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Jobstreet: 93% Asians prefer work flexibility

Written by: Bernie Yeo | 04 May 2021 14:07
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Written by:
04 May 2021 14:07
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A study conducted in partnership with SEEK Asia (The parent company of JobStreet), Boston Consulting Group (BCG), and The Network, it has been revealed that only 7 per cent of Asia’s workforce now want to commit to a completely onsite work arrangement.

The study, titled 'Decoding Global Ways of Working' surveyed 209,000 participants across 190 countries with 66,624 respondents from Asia.

According to the study, a majority of Asians surveyed said they prefer to work two to three days remotely every week with 49 per cent from the Philippines prefer going completely remote. This could be due to rising COVID-19 cases in the country.

Meanwhile, 91 per cent from Hong Kong prefer on site working arrangements. This is possibly due to their housing situation, which doesn't allow a home office.

Apart from working arrangements, there is also a shift in what employees value at work.

From good relationships with their colleagues to financial compensation in the form of salaries and bonuses, these are some of the criteria Asian employees consider when it comes to staying in their current jobs.

In 2020, good relationships with their superiors became the third most important near-term benefit. Employer’s financial stability, career development, learning and skills training, while still important considerations, now rank lower than before.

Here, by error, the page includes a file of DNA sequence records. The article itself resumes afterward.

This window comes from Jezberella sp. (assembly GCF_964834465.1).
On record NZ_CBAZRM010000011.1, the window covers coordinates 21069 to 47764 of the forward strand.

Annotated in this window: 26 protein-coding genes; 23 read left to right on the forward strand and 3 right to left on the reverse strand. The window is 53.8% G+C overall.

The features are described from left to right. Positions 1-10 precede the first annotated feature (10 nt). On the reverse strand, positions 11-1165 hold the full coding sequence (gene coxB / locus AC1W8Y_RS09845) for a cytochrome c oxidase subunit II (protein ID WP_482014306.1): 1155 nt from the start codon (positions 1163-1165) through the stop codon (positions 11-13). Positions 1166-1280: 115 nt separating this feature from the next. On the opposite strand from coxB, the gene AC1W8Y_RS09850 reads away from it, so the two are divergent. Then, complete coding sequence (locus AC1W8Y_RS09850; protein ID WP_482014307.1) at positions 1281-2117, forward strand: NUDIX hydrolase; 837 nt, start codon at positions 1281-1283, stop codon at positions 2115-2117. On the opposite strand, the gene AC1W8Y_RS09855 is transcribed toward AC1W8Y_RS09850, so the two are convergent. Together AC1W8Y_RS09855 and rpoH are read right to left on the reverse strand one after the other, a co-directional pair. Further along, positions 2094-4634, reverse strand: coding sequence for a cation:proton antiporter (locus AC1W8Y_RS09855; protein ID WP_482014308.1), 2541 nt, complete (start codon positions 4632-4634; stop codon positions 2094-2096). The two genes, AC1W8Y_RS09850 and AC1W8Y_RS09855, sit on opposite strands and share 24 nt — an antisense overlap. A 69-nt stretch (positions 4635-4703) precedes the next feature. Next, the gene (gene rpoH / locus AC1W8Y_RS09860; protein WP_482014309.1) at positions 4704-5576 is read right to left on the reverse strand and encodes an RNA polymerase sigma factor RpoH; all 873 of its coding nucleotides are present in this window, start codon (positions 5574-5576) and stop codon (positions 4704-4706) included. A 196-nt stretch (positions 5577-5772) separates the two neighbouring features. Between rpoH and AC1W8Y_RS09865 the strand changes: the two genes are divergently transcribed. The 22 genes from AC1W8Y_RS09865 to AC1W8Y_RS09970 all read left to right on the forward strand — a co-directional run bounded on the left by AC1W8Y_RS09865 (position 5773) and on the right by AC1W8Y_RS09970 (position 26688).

Furthermore, the study also found that a majority of Asian employees now expect their employers to champion environmental responsibility as well as diversity and inclusion.

79 per cent of respondents indicated that the issue of employers’ environmental responsibility has become more important to them. This sentiment is especially strong in Indonesia (85 per cent), the Philippines (83 per cent) and Malaysia (80 per cent).

Meanwhile, social issues resonate strongly with workers in Thailand (91 per cent), the Philippines (85 per cent) and Malaysia (83 per cent).

In fact, some 60 per cent even warned that they would exclude companies that do not match their beliefs in environmental responsibility when searching for a job. Malaysia leads in this regard at 65 per cent, Indonesia (64 per cent) and the Philippines (59 per cent).

For diversity and inclusion, the number is 57 per cent — Hong Kong (67 per cent), Malaysia (66 per cent), and Thailand (63 per cent).

Read the full report here.

 

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